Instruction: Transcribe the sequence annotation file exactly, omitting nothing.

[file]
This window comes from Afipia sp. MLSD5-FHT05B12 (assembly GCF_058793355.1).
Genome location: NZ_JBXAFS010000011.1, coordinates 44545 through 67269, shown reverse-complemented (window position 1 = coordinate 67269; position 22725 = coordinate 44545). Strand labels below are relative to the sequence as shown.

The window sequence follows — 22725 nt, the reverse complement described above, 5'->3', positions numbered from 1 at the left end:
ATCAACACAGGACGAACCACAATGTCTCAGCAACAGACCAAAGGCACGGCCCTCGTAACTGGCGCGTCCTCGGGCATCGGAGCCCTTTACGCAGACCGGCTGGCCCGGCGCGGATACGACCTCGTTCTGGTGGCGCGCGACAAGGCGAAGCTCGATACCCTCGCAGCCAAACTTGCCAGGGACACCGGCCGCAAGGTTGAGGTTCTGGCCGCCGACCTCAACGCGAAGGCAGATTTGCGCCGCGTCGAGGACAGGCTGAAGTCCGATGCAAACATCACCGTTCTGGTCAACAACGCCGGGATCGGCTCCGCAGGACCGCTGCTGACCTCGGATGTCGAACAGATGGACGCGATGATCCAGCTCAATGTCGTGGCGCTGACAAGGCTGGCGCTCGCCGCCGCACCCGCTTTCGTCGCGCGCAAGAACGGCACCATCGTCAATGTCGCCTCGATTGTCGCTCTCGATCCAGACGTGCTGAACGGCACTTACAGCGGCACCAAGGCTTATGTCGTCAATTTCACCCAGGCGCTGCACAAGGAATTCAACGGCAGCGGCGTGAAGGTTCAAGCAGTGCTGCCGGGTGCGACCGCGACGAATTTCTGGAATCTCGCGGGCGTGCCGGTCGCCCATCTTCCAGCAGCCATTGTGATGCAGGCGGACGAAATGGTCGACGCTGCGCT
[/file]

This window comes from Afipia sp. MLSD5-FHT05B12 (assembly GCF_058793355.1).
Genome location: NZ_JBXAFS010000011.1, coordinates 44545 through 67269, shown reverse-complemented (window position 1 = coordinate 67269; position 22725 = coordinate 44545). Strand labels below are relative to the sequence as shown.

The window sequence follows — 22725 nt, the reverse complement described above, 5'->3', positions numbered from 1 at the left end:
ATCAACACAGGACGAACCACAATGTCTCAGCAACAGACCAAAGGCACGGCCCTCGTAACTGGCGCGTCCTCGGGCATCGGAGCCCTTTACGCAGACCGGCTGGCCCGGCGCGGATACGACCTCGTTCTGGTGGCGCGCGACAAGGCGAAGCTCGATACCCTCGCAGCCAAACTTGCCAGGGACACCGGCCGCAAGGTTGAGGTTCTGGCCGCCGACCTCAACGCGAAGGCAGATTTGCGCCGCGTCGAGGACAGGCTGAAGTCCGATGCAAACATCACCGTTCTGGTCAACAACGCCGGGATCGGCTCCGCAGGACCGCTGCTGACCTCGGATGTCGAACAGATGGACGCGATGATCCAGCTCAATGTCGTGGCGCTGACAAGGCTGGCGCTCGCCGCCGCACCCGCTTTCGTCGCGCGCAAGAACGGCACCATCGTCAATGTCGCCTCGATTGTCGCTCTCGATCCAGACGTGCTGAACGGCACTTACAGCGGCACCAAGGCTTATGTCGTCAATTTCACCCAGGCGCTGCACAAGGAATTCAACGGCAGCGGCGTGAAGGTTCAAGCAGTGCTGCCGGGTGCGACCGCGACGAATTTCTGGAATCTCGCGGGCGTGCCGGTCGCCCATCTTCCAGCAGCCATTGTGATGCAGGCGGACGAAATGGTCGACGCTGCGCT